We're in the deadest of dead periods of the NFL season. The time between the end of mandatory minicamp and the start of training camp is when things finally slow down within the scope of the football calendar.
As I write this Question of the Week installment, I am sitting at my desk at the Falcons facility in Flowery Branch. It's a ghost town, as it should be.
Players and coaches are taking their vacations and getting settled in the different cities in which they train. While they're off, though, we'll keep pushing forward as we work to preview the season ahead.
- Tyler Allgeier discuss first offseason program, what he's excited to do in training camp
- Drake London on first NFL offseason program, Marcus Mariota and Desmond Ridder
- What we learned from Day 2 of Falcons minicamp
- Finding the Falcons rookie class: Drake London, Arnold Ebiketie, Troy Andersen; Desmond Ridder; DeAngelo Malone, Tyler Allgeier, Justin Shaffer
In all honesty, mandatory minicamp and the offseason OTA programs sometimes present more questions than they do answers. That's where we find ourselves a week out from the start of July.
So, with that in mind, I ask the question to myself and Scott Bair: What's your most pressing lingering question of which you have post-minicamp?
Tori: For me, it has to be the unknown future of Deion Jones and how the Falcons plan to attack his trade market/contract/overall future with the organization. Jones was not present for any of the Falcons offseason workouts. He was excused as he rehabs a reported shoulder procedure he underwent this offseason. So, there really wasn't much movement in terms of how much we know about how the Falcons are weighing his future/if it's even a conversation they're having at all.
Jones' contract is a doozy, but now that the June 1 has come and gone, a trade wouldn't be out of the question for the Falcons to consider if a team came calling. And that's kind of where we're left. Arthur Smith did say during one of his minicamp availabilities that Terry Fontenot and his scouting staff "always have their phones on." They'll hear out any requests or packages for any player. As the saying goes: Nothing is off the table. That - of course - includes Jones.
But how ripe is the trade market for the veteran inside linebacker right now? What would the Falcons be willing to take if a team presented an offer? How much dead money are they willing to continue to tack on this year? Do they feel they have enough talent on the depth chart already with the inclusion of Rashaan Evans, Troy Andersen and Nick Kwiatkoski joining Mykal Walker? Have they reached a point when a Jones' parting wouldn't be too detrimental to the defense?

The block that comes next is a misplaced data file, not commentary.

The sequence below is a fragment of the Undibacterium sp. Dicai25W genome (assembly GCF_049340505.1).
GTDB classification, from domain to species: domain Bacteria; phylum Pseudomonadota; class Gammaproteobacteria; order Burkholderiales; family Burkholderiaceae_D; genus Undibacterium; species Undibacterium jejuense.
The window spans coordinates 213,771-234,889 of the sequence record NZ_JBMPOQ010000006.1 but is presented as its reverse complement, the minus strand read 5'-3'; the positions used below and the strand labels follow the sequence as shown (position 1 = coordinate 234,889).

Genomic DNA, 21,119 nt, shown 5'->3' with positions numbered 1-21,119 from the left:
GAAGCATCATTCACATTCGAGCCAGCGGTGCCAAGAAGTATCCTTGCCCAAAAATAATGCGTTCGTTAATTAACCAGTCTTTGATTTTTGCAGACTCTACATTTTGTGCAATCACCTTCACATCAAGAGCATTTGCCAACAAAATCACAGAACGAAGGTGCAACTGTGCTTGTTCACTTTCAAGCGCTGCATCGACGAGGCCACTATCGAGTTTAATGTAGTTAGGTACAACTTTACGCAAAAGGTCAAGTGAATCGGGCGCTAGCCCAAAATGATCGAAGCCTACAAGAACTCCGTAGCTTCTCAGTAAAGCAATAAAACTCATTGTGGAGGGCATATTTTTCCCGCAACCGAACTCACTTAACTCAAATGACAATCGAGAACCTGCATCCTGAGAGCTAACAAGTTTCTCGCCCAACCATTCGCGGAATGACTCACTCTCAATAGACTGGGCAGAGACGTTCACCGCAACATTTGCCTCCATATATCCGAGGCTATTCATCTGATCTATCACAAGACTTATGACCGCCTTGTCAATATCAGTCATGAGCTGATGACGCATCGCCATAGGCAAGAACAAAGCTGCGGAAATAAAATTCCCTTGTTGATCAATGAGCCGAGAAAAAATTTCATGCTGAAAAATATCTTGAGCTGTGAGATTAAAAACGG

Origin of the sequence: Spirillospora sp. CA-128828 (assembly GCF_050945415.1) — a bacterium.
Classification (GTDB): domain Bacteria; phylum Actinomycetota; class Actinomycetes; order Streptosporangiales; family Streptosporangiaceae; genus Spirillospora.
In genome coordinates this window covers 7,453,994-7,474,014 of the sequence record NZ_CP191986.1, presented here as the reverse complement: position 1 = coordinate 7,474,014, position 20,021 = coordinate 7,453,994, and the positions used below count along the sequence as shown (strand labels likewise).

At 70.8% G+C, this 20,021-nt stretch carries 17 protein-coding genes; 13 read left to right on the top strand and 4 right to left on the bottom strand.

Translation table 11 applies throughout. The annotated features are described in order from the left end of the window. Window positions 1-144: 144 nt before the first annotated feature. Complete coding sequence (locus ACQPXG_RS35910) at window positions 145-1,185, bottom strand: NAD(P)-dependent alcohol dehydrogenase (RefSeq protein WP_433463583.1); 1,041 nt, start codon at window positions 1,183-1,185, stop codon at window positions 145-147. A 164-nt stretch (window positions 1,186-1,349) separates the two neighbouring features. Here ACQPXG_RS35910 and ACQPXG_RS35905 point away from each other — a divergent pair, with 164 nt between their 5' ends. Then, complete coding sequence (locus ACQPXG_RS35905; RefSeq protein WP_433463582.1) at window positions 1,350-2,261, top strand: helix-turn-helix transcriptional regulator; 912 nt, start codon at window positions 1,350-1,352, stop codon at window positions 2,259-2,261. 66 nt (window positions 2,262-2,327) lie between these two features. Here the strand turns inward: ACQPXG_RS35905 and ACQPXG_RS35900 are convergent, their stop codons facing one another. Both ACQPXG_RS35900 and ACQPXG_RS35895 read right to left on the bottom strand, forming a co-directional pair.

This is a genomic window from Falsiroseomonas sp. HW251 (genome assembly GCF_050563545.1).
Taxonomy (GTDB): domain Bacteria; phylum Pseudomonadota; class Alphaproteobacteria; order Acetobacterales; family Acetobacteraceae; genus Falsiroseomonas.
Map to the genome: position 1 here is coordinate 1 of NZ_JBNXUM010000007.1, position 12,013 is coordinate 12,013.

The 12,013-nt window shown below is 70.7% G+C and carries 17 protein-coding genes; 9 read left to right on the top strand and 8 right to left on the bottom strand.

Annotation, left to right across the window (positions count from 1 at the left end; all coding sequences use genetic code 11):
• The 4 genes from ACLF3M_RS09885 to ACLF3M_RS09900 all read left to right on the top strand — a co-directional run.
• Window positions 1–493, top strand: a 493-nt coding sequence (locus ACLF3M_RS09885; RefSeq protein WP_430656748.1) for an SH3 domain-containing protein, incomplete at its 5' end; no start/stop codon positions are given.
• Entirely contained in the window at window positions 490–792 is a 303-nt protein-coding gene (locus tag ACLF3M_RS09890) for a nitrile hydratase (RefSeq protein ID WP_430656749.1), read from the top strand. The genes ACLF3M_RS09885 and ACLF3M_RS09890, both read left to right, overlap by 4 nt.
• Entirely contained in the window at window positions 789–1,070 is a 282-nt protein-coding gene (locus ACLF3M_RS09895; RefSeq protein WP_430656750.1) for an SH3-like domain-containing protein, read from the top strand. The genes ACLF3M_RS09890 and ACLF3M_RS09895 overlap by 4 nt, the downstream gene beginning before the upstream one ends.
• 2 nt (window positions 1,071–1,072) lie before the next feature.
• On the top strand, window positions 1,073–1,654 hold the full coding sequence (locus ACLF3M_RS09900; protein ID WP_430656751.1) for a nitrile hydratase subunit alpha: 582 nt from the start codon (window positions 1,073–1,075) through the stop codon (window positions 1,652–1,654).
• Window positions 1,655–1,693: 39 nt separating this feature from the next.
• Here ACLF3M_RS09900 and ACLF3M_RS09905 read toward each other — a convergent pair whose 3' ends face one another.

These questions fall into the overarching lingering question I have from OTAs: What do the Falcons do with Deion Jones? Perhaps we'll have more clarity as training camp gets closer. For the time being, though, we're left with these questions.
Scott: NFL teams can't put pads on during the offseason. That makes certain positions easier to evaluate during the spring, obviously those engaged in 7-on-7s. Full contact is required to get a clear look at all positions, but the lines especially need to get the pads on and start getting after it.
That's why there's a good amount of uncertainty surrounding the offensive line after the offseason program. We saw Drew Dalman and Matt Hennessy rotating some at center. The rest of the line stayed largely the same as 2021, with Kaleb McGary (right tackle) and Jalen Mayfield (left guard) manning positions that will surely be contested during the summer.
Germain Ifedi can play both right tackle and guard. Elijah Wilkson has some versatility, too. Those two didn't come here to sit on the bench. Those guys want to start. The incumbents aren't giving spots up without a brawl. Justin Shaffer will push for a significant role, even as a rookie and Day 3 pick. Newly signed center Jonotthan Harrison didn't come here to be a third option.
There were far fewer adds to the defensive line, so roles are more sorted out on that side of the ball.
There will be fierce competition along the offensive front, possibly in the tightest contests on this roster. They won't really get started until camp, but the outcomes will have a huge impact on the offense and the team as a whole. The Falcons need to find their starting five and let them grow together. It may well be the same group that started last year, but they'll be pushed hard during camp and the preseason.
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